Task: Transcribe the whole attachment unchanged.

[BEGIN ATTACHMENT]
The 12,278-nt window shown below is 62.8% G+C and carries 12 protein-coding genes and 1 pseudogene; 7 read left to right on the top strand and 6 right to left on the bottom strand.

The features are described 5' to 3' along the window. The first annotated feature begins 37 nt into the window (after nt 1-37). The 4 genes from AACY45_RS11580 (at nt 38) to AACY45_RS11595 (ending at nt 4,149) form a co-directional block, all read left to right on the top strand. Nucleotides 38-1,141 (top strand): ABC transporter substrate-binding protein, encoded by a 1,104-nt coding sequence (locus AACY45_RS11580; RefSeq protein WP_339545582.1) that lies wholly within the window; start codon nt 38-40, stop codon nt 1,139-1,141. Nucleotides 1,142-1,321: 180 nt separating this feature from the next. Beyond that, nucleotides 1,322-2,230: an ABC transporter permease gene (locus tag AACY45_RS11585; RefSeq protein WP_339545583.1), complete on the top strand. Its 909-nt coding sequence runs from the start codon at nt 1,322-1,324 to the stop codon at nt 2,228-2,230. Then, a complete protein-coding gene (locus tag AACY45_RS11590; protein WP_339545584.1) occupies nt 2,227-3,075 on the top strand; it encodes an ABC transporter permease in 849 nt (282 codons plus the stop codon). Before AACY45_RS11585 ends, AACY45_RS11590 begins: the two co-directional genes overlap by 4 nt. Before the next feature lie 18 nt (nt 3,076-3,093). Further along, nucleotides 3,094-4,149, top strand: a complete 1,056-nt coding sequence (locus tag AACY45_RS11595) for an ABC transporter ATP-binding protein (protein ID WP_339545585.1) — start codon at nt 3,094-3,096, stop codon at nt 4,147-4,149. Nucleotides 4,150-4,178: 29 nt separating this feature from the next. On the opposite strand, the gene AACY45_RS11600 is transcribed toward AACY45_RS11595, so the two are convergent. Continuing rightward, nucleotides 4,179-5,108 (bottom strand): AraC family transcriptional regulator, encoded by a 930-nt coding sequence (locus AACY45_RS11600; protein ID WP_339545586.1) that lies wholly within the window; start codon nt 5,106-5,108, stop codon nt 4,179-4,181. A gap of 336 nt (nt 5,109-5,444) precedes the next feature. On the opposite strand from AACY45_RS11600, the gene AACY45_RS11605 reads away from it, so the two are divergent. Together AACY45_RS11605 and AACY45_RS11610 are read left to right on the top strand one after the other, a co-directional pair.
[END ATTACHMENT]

The 12,278-nt window shown below is 62.8% G+C and carries 12 protein-coding genes and 1 pseudogene; 7 read left to right on the top strand and 6 right to left on the bottom strand.

The features are described 5' to 3' along the window. The first annotated feature begins 37 nt into the window (after nt 1-37). The 4 genes from AACY45_RS11580 (at nt 38) to AACY45_RS11595 (ending at nt 4,149) form a co-directional block, all read left to right on the top strand. Nucleotides 38-1,141 (top strand): ABC transporter substrate-binding protein, encoded by a 1,104-nt coding sequence (locus AACY45_RS11580; RefSeq protein WP_339545582.1) that lies wholly within the window; start codon nt 38-40, stop codon nt 1,139-1,141. Nucleotides 1,142-1,321: 180 nt separating this feature from the next. Beyond that, nucleotides 1,322-2,230: an ABC transporter permease gene (locus tag AACY45_RS11585; RefSeq protein WP_339545583.1), complete on the top strand. Its 909-nt coding sequence runs from the start codon at nt 1,322-1,324 to the stop codon at nt 2,228-2,230. Then, a complete protein-coding gene (locus tag AACY45_RS11590; protein WP_339545584.1) occupies nt 2,227-3,075 on the top strand; it encodes an ABC transporter permease in 849 nt (282 codons plus the stop codon). Before AACY45_RS11585 ends, AACY45_RS11590 begins: the two co-directional genes overlap by 4 nt. Before the next feature lie 18 nt (nt 3,076-3,093). Further along, nucleotides 3,094-4,149, top strand: a complete 1,056-nt coding sequence (locus tag AACY45_RS11595) for an ABC transporter ATP-binding protein (protein ID WP_339545585.1) — start codon at nt 3,094-3,096, stop codon at nt 4,147-4,149. Nucleotides 4,150-4,178: 29 nt separating this feature from the next. On the opposite strand, the gene AACY45_RS11600 is transcribed toward AACY45_RS11595, so the two are convergent. Continuing rightward, nucleotides 4,179-5,108 (bottom strand): AraC family transcriptional regulator, encoded by a 930-nt coding sequence (locus AACY45_RS11600; protein ID WP_339545586.1) that lies wholly within the window; start codon nt 5,106-5,108, stop codon nt 4,179-4,181. A gap of 336 nt (nt 5,109-5,444) precedes the next feature. On the opposite strand from AACY45_RS11600, the gene AACY45_RS11605 reads away from it, so the two are divergent. Together AACY45_RS11605 and AACY45_RS11610 are read left to right on the top strand one after the other, a co-directional pair.